Oliver Hazard Perry Rhode Island and Ocean Classroom have partnered to offer a High School Semester-at-Sea program over Winter/Spring 2016.

Learning the ropes at sea (Photo by  Ocean Classroom)

Learning the ropes at sea (Photo by Ocean Classroom)

SSV Oliver Hazard Perry is the nation’s newest and largest sail training and educational vessel. At 200 feet in length, her 130-foot-tall rig consists of three masts and 20 sails. Below decks, she offers accommodations for 49 people on ocean voyages, a climate-controlled environment, a modern galley, and a full array of electronic navigation and communication gear. As a new vessel, she has been built under the supervision of the U.S. Coast Guard and the American Bureau of Shipping to ensure that she meets, if not exceeds, all safety regulations for worldwide operations.

To learn more about this program and how to apply for one of the limited spaces available, contact OHPRI Executive Director Jess Wurzbacher at 401-841-0080, info@ohpri.org or Ocean Classroom’s Tara Treichel at +1 207-370-2287, admissions@oceanclassroom.org. Apply online at www.oceanclassroom.org

Follow OHPRI on Facebook and Twitter for current news and developments.

Learning the ropes at sea (Photo by  Ocean Classroom)

Learning the ropes at sea (Photo by Ocean Classroom)

 

Volvo Ocean Race Fleet round mark before heading out of Cape Town starting Leg 2  (Photo © Ainhoa Sanchez/Volvo Ocean Race)

Volvo Ocean Race Fleet round mark before heading out of Cape Town starting Leg 2 (Photo © Ainhoa Sanchez/Volvo Ocean Race)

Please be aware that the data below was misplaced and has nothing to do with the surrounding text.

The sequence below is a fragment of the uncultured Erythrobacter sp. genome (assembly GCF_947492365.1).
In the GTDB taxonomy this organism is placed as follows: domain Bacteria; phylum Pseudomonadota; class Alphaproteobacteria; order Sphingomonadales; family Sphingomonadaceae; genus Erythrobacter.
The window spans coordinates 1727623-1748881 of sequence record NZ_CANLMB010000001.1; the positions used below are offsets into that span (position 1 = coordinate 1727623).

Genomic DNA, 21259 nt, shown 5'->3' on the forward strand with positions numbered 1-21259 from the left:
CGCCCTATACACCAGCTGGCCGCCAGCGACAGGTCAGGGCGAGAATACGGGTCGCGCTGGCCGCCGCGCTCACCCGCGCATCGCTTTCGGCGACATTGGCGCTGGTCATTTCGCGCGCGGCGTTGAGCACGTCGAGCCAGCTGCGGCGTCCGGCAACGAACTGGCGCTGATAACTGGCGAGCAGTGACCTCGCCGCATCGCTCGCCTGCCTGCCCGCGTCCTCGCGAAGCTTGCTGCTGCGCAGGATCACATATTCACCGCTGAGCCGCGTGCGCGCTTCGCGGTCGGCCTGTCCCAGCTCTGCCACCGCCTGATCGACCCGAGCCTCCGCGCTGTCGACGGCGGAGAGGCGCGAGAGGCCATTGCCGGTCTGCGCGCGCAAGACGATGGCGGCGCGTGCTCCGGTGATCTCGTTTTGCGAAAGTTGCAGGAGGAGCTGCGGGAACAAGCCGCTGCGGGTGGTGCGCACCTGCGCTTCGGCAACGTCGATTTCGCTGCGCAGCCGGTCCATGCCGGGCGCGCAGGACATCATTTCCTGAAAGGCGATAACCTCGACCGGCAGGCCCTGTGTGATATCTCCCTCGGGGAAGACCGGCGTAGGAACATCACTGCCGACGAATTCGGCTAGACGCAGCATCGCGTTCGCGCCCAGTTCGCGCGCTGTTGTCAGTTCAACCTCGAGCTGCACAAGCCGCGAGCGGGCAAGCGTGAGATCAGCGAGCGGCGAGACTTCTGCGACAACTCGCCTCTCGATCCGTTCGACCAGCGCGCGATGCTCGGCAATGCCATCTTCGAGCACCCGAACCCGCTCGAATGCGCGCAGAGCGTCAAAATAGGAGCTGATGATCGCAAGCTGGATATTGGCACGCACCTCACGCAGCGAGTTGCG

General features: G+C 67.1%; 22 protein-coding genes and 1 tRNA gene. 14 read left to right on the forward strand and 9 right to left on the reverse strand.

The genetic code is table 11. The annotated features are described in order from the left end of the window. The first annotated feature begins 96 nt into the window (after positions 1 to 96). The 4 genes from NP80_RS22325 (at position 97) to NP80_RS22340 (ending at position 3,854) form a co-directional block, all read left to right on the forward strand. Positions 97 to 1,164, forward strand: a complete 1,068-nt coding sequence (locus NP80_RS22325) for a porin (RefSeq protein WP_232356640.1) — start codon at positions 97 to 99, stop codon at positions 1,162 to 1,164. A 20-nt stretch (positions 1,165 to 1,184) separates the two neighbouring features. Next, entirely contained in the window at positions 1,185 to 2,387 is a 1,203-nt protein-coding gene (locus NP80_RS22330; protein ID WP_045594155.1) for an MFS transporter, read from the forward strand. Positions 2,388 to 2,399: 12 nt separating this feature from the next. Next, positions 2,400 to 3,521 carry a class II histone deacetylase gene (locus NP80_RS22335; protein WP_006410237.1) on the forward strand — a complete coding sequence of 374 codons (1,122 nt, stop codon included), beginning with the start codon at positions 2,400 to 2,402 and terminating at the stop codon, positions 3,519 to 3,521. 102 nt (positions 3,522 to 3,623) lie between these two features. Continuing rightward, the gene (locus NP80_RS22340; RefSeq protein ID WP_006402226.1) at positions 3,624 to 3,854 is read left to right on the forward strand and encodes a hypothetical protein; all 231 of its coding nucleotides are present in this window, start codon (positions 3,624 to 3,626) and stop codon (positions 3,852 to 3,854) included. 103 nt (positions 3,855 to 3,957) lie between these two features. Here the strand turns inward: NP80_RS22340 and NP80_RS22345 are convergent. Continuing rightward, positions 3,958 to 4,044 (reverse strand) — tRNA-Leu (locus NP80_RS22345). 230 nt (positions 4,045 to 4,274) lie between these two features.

– Gusts of up to 35 knots send fleet off to flyer

– Follow the race all the way on our app

CAPE TOWN, South Africa, November 19 – Skippers of the seven boats in the Volvo Ocean Race fleet, which set out for the 6,125 nautical mile (nm) Leg 2 from Cape Town to Abu Dhabi on Wednesday, left with warnings of possible cyclone activity and tropical storms ringing in their ears.

Race organisers took late measures to keep the 66 sailors away from the very worst of the weather on the Indian Ocean with a new exclusion zone leading to the Seychelles.

There were already zones in place to avoid icebergs in the Southern Ocean and the more unlikely menace of pirate attack further down the route on the east coast of the Indian Ocean.

The latter zone was being kept secret from the public to avoid the possibility of the fleet being intercepted.

From the very start on Wednesday (1800 local/1600 UTC), the sailors were given a taste of things to come with gusts of up to 35 knots kicking up a procession of white-capped waves.

It was a question of ‘don’t break your boat’ as most opted for conservative sail choices, while they wrestled to keep them under control and intact.

For the second leg start in a row, Team Brunel led the fleet out of port after wrestling the lead, first from MAPFRE (Iker Martínez/ESP), and then Team SCA (Sam Davies/GBR) who were well in the hunt.

Brunel and Mapfre leave Cape Town, South Africa at start of Leg 2 of the Volvo Ocean Race 2014-15 (Photo © Chris Shoemaker/Volvo Ocean Race)

Brunel and Mapfre leave Cape Town, South Africa at start of Leg 2 of the Volvo Ocean Race 2014-15 (Photo © Chris Shoemaker/Volvo Ocean Race)

 

The fleet will continue to sail in these gale-force conditions, which Team Alvimedica skipper Charlie Enright (USA) described before the start as ‘heinous’.

“I think we’re all going to have to be pretty conservative,” he told the skippers’ press conference, just over 24 hours earlier. “This could be the worst sea state these boats have ever seen.”

Favourites for the leg are Abu Dhabi Ocean Racing (Ian Walker/GBR), who have barely made a false move since setting out from Alicante on October 11.

They followed their 12-minute win over Dongfeng Race Team in Leg 1 on November 5, by securing victory on Saturday in the Cape Town in-port race.

When asked if there were such a thing as ‘home advantage’ in sailing, Walker, 44, was determined to keep his crew’s feet on the ground – as well as his own.